“Circular economy is something greater than sustainability, but it includes sustainability, and corporate social responsibility. But the thing that those others don’t include that circular economy has to touch is the core of how we bring value to the world - and what that does, and how that interacts with the rest of the world,” says Asheen. 

As humans, we need to be taking more and more into consideration.

Are we selling something and taking it back? Are we renting it? Are we designing it for a second life? Or even for a third life? Are we taking a cradle-to-grave or cradle-to-cradle philosophy? More and more we are thinking about how we make money impacts the rest of the world. What used to be at the core of this approach was the assumption that people should buy more stuff. 

Image by Alvaro Reyes on Unsplash

But, this is something that a circular economy allows us to probe into. It allows us to take a step back and start questioning. What about consumption? How are we considering the people who give us money? Are we fully considering those who are buying our products? Are we seeing them as mere consumers? What values does this imbue? What message does this communicate? Are we concerned about what they do with our products after they have made use of them? Asheen notes that today more and more startups are now saying “You know this linear model? Let’s break it, let’s create something amazing!” This is a shift that is being seen from sustainability toward a more circular economy that is really exciting.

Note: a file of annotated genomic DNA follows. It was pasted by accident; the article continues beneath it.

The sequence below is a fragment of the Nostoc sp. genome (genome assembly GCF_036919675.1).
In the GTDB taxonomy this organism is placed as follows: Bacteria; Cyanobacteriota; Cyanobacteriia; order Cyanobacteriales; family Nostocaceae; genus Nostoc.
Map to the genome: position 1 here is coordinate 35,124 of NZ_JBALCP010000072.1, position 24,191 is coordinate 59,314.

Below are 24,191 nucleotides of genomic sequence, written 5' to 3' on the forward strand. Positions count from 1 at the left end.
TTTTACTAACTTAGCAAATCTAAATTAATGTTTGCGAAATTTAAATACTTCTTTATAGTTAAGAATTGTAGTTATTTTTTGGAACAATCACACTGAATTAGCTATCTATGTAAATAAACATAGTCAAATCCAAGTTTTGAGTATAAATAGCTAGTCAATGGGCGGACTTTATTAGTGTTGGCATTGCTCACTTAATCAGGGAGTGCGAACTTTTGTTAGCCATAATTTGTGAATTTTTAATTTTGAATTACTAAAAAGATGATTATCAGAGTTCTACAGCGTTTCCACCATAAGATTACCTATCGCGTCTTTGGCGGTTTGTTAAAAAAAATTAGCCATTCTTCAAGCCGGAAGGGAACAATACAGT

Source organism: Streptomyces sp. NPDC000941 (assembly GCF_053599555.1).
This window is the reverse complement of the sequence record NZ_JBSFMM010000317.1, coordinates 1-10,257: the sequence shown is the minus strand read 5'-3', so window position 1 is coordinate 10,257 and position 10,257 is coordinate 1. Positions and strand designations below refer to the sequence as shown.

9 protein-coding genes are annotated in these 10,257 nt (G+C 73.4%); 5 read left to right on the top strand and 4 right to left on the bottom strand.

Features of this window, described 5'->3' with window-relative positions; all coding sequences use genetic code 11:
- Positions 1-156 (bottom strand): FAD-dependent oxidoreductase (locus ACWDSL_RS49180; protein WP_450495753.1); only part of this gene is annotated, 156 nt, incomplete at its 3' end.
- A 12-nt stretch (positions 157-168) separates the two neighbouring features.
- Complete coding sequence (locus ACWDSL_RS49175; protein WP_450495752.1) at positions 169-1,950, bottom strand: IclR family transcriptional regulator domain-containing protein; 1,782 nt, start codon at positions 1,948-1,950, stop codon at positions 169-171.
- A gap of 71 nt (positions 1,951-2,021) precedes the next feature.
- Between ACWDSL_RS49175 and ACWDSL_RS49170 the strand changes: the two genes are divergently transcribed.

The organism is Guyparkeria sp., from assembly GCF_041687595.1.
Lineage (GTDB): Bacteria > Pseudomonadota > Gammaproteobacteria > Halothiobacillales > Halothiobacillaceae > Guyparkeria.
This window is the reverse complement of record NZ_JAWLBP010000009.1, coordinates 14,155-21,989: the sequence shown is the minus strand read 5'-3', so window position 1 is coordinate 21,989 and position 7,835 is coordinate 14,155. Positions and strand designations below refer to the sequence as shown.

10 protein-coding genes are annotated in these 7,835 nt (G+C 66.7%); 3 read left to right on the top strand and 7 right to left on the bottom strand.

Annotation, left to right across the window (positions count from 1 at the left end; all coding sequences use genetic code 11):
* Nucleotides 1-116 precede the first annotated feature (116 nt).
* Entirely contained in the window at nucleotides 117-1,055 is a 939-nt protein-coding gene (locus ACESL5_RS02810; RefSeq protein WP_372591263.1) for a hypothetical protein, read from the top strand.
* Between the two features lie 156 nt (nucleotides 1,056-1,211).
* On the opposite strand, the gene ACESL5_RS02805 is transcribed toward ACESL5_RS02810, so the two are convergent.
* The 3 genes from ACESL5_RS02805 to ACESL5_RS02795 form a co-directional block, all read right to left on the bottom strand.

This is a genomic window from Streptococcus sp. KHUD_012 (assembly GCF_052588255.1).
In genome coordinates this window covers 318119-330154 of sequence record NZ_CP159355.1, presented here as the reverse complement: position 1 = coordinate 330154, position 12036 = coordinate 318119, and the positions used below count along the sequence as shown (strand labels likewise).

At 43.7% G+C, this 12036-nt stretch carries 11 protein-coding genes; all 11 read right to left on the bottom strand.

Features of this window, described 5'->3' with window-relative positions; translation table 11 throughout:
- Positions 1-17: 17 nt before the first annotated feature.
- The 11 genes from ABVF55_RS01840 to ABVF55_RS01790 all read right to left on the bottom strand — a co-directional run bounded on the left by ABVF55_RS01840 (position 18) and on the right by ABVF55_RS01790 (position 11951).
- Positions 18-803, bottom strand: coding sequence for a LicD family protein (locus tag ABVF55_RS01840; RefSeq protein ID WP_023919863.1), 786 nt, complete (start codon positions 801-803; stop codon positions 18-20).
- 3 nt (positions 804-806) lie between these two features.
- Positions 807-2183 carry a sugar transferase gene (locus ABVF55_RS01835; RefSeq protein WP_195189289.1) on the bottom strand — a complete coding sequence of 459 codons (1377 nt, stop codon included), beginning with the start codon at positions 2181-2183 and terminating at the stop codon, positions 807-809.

“Sustainability, as it’s currently used, is about doing less bad. Circularity is about redesigning your business so that it is a force for good. And there’s a big difference between that and merely doing less bad - which is a great first step by the way!” he shares. 


“Sustainability, as it’s currently used, is about doing less bad. Circularity is about redesigning your business so that it is a force for good.” 

But, circularity is different. Circularity is about probing, it involves investigation. It looks at how we can redesign business. It looks at what our reason is for the existence of the business from the ground up, so as to be a positive contribution to the social and environmental fabric of the world.

“That’s a radical shift in how we think about the way that we interact with our suppliers, with our customers, with the people that are working in our factories, with everyone that we touch - with even just the general public and how we educate the general public on what we do - and with the very message and face of our brand. It’s really different,” shares Asheen.

And this approach is being rewarded - especially by the younger generations, he observes. “They are saying, “You know what, I want to identify with this brand, because they identify with my values, because they match my values.” And that’s something that’s different from simply doing more sustainable practices.”


While the journey toward becoming more circular and sustainable is by no means linear or clearly defined, it is important to know that together, such change is not only possible - it is indeed already underway.